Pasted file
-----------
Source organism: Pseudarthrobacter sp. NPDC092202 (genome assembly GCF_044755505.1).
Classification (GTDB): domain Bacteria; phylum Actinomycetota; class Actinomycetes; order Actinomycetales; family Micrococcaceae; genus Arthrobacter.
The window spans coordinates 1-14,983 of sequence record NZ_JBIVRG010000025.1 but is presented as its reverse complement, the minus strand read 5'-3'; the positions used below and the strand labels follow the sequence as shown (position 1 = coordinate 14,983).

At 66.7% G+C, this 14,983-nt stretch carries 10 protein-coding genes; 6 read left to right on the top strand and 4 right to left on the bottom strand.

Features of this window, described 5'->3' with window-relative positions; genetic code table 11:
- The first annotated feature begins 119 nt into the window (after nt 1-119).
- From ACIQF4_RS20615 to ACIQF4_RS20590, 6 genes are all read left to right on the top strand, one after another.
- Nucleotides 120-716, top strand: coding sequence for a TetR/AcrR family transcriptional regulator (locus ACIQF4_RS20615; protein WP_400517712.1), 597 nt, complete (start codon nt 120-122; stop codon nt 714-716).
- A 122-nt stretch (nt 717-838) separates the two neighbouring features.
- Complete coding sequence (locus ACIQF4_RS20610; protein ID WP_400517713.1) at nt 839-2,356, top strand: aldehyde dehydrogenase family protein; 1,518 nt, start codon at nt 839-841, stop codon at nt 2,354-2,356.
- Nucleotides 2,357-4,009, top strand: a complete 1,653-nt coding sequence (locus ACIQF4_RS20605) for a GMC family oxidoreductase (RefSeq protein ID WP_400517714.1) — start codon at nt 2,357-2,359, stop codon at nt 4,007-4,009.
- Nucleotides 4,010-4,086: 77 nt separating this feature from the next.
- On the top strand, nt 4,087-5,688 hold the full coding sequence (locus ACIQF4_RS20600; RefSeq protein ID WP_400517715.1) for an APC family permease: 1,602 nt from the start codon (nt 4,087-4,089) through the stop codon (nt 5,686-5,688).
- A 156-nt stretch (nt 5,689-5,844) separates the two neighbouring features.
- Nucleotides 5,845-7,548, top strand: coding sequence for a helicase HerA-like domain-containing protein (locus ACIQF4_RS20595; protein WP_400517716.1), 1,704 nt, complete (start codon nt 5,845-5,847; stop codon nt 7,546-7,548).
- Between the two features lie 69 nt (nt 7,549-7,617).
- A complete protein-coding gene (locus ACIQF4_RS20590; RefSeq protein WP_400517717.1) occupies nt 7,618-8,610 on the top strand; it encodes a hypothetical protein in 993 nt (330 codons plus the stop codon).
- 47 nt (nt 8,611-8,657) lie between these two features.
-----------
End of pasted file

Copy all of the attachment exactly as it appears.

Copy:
Source organism: Pseudarthrobacter sp. NPDC092202 (genome assembly GCF_044755505.1).
Classification (GTDB): domain Bacteria; phylum Actinomycetota; class Actinomycetes; order Actinomycetales; family Micrococcaceae; genus Arthrobacter.
The window spans coordinates 1-14,983 of sequence record NZ_JBIVRG010000025.1 but is presented as its reverse complement, the minus strand read 5'-3'; the positions used below and the strand labels follow the sequence as shown (position 1 = coordinate 14,983).

At 66.7% G+C, this 14,983-nt stretch carries 10 protein-coding genes; 6 read left to right on the top strand and 4 right to left on the bottom strand.

Features of this window, described 5'->3' with window-relative positions; genetic code table 11:
- The first annotated feature begins 119 nt into the window (after nt 1-119).
- From ACIQF4_RS20615 to ACIQF4_RS20590, 6 genes are all read left to right on the top strand, one after another.
- Nucleotides 120-716, top strand: coding sequence for a TetR/AcrR family transcriptional regulator (locus ACIQF4_RS20615; protein WP_400517712.1), 597 nt, complete (start codon nt 120-122; stop codon nt 714-716).
- A 122-nt stretch (nt 717-838) separates the two neighbouring features.
- Complete coding sequence (locus ACIQF4_RS20610; protein ID WP_400517713.1) at nt 839-2,356, top strand: aldehyde dehydrogenase family protein; 1,518 nt, start codon at nt 839-841, stop codon at nt 2,354-2,356.
- Nucleotides 2,357-4,009, top strand: a complete 1,653-nt coding sequence (locus ACIQF4_RS20605) for a GMC family oxidoreductase (RefSeq protein ID WP_400517714.1) — start codon at nt 2,357-2,359, stop codon at nt 4,007-4,009.
- Nucleotides 4,010-4,086: 77 nt separating this feature from the next.
- On the top strand, nt 4,087-5,688 hold the full coding sequence (locus ACIQF4_RS20600; RefSeq protein ID WP_400517715.1) for an APC family permease: 1,602 nt from the start codon (nt 4,087-4,089) through the stop codon (nt 5,686-5,688).
- A 156-nt stretch (nt 5,689-5,844) separates the two neighbouring features.
- Nucleotides 5,845-7,548, top strand: coding sequence for a helicase HerA-like domain-containing protein (locus ACIQF4_RS20595; protein WP_400517716.1), 1,704 nt, complete (start codon nt 5,845-5,847; stop codon nt 7,546-7,548).
- Between the two features lie 69 nt (nt 7,549-7,617).
- A complete protein-coding gene (locus ACIQF4_RS20590; RefSeq protein WP_400517717.1) occupies nt 7,618-8,610 on the top strand; it encodes a hypothetical protein in 993 nt (330 codons plus the stop codon).
- 47 nt (nt 8,611-8,657) lie between these two features.